On January 7, 2016, at the urging of Operation HOPE’s Founder, Chairman & CEO, Secretary Lew publicly renamed the Treasury Annex Building, The Freedman’s Bank Building, in honor of the site where the Freedman’s Saving Bank once stood. Former Mayor of Atlanta and Senior Advisor to Martin Luther King Jr, Andrew Young gave opening remarks and positioned the historic ceremony within a broader history. The Secretary of the Department of Treasury, Jack Lew, then gave remarks and honored the historic legacy of the Freedman’s Bank as well as the work of those who had helped to bring the history to light.


Approximately 50 million, or 1 in 6 Americans are not a part of the financial system and are what the FDIC would call “unbanked” or “underbanked”, individuals relying on payday lenders, check cashers, or without traditional checking or savings accounts. Operation HOPE provides financial education and counseling to youth and adults nationwide to help individuals gain access to the system and better manage financial decisions.

Help realize the original vision and aspiration of The Freedman’s Bank by joining The 1865 Project, powered by Operation HOPE. Continuing the work of President Lincoln and Dr. Martin Luther King, Jr. to end poverty through financial education, inclusion and equity.


In order to unearth the important history of the Freedman’s Bank, Operation HOPE, the National Archives, and the U.S. Department of Treasury have come together to shed new light on the involvement of black Americans in the highest ranks of the U.S. Financial System. By 1874, almost half of the bank’s employees were African American in the roles of cashiers (the top officials at the branches) and assistant cashiers, clerks, or messengers. Here you can find rare photos from the U.S. Department of Treasury which show that history.

What People Say

Congresswoman Sheila Jackson Lee  | 18th District Texas
Congresswoman Sheila Jackson Lee | 18th District Texas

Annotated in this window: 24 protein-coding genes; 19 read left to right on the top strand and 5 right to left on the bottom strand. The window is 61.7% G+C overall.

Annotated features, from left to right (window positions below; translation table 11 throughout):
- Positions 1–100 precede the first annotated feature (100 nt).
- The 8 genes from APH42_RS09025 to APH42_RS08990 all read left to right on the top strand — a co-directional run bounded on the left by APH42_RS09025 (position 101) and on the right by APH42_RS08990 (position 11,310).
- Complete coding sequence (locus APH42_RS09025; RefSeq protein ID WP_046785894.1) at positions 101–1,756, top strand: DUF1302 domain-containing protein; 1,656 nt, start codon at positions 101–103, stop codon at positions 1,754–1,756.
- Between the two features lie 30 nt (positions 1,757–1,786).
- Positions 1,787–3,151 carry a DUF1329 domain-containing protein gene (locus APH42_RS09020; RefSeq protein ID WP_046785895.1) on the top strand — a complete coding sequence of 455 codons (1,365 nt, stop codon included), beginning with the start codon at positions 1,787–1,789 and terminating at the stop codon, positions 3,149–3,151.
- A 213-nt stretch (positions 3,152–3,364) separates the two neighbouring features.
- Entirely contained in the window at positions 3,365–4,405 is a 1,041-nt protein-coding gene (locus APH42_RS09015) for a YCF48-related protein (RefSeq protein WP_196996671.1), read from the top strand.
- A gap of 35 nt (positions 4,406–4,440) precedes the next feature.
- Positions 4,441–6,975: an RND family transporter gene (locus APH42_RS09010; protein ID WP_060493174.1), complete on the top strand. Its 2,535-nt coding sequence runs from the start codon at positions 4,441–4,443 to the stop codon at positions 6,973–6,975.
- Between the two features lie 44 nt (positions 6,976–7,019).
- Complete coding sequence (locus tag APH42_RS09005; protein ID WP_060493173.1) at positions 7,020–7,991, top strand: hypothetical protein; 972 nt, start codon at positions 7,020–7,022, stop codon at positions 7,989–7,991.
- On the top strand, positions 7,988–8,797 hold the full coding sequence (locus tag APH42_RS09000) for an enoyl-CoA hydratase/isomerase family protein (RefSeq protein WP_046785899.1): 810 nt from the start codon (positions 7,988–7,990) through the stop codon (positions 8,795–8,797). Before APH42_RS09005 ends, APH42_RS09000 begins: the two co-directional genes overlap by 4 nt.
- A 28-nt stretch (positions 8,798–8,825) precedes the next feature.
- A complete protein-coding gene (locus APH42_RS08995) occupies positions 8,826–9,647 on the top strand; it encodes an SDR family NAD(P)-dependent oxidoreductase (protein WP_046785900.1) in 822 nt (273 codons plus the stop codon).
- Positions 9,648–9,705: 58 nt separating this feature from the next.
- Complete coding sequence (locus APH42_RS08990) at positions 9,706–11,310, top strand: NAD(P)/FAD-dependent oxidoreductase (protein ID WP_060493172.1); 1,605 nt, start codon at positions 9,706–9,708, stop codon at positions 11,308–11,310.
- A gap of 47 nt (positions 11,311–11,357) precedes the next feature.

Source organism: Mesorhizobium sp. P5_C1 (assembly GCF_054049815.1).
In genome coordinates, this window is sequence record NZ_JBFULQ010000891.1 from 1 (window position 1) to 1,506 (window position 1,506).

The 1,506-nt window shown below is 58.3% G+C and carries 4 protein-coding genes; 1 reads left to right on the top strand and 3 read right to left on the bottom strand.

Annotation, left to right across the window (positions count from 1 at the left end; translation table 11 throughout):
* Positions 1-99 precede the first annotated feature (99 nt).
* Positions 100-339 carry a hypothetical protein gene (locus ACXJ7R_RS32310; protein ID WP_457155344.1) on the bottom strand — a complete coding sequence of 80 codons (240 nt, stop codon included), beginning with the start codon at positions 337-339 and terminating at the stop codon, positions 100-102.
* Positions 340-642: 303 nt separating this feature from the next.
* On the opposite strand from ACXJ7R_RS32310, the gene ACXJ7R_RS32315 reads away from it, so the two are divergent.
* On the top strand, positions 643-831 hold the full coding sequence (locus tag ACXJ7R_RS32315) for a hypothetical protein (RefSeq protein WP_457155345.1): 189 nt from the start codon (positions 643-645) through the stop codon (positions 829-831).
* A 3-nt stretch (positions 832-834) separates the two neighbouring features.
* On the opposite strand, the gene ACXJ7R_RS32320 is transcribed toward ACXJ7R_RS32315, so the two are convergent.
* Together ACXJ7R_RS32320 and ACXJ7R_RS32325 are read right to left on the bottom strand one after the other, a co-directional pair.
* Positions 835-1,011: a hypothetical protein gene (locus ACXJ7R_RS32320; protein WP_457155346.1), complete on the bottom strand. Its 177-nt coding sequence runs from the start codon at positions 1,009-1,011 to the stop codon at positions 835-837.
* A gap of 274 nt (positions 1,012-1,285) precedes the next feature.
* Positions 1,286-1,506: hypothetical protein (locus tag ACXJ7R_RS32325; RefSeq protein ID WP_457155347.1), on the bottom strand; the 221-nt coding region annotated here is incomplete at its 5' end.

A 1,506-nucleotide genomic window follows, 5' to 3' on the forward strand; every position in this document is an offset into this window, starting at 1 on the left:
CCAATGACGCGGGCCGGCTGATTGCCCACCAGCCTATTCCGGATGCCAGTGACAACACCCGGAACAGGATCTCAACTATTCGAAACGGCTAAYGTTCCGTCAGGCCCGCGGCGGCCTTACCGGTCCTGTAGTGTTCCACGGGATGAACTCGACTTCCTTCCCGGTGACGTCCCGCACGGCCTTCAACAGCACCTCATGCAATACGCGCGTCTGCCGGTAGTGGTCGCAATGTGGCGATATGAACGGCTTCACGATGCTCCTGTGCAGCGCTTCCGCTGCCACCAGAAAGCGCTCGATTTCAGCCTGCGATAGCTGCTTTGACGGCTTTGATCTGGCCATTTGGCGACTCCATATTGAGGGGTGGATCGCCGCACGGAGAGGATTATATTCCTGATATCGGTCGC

" ... None of this would have been possible without the leadership and persistence of John Hope Bryant and Operation HOPE whose mission continues the objective of the historic Freedman’s Bank – to provide financial freedom and access to capital for everyone.”

Bill Rogers | Chairman and CEO, Truist Financial Corporation
Bill Rogers | Chairman and CEO, Truist Financial Corporation

“We applaud the decision to rename the Treasury Annex as the Freedman’s Bank Building, as it will serve as a reminder of the progress in our industry and an encouragement to continue the practice of inclusion,”

Marian Wright Edelman | Founder and President Emerita of the Children’s Defense Fund (CDF)
Marian Wright Edelman | Founder and President Emerita of the Children’s Defense Fund (CDF)

"By changing the name to Freedman’s Bank Building the [Treasury] department is recognizing the importance of historical attempts to address the great economic divide and wealth inequality gaps of African-Americans following emancipation in 1865. At this time of deepening wealth and income inequality gaps in America, this is a critical time to recognize the truth of the legacy of slavery and the systemic institutional inequality that still exists and must be addressed today.”

Archbishop Desmond Tutu | South African Civil Rights Activist
Archbishop Desmond Tutu | South African Civil Rights Activist

"In times like these, it is good to see leaders doing good, for no other reason than it is so. Good for all of the people. For this reason I take time to highly commend the US Treasury Department and Treasury Secretary Jack Lew, for taking this important step of renaming their Treasury Annex Building, directly across from the White House and the main Treasury building in Washington, DC, to the Freedman’s Bank Building."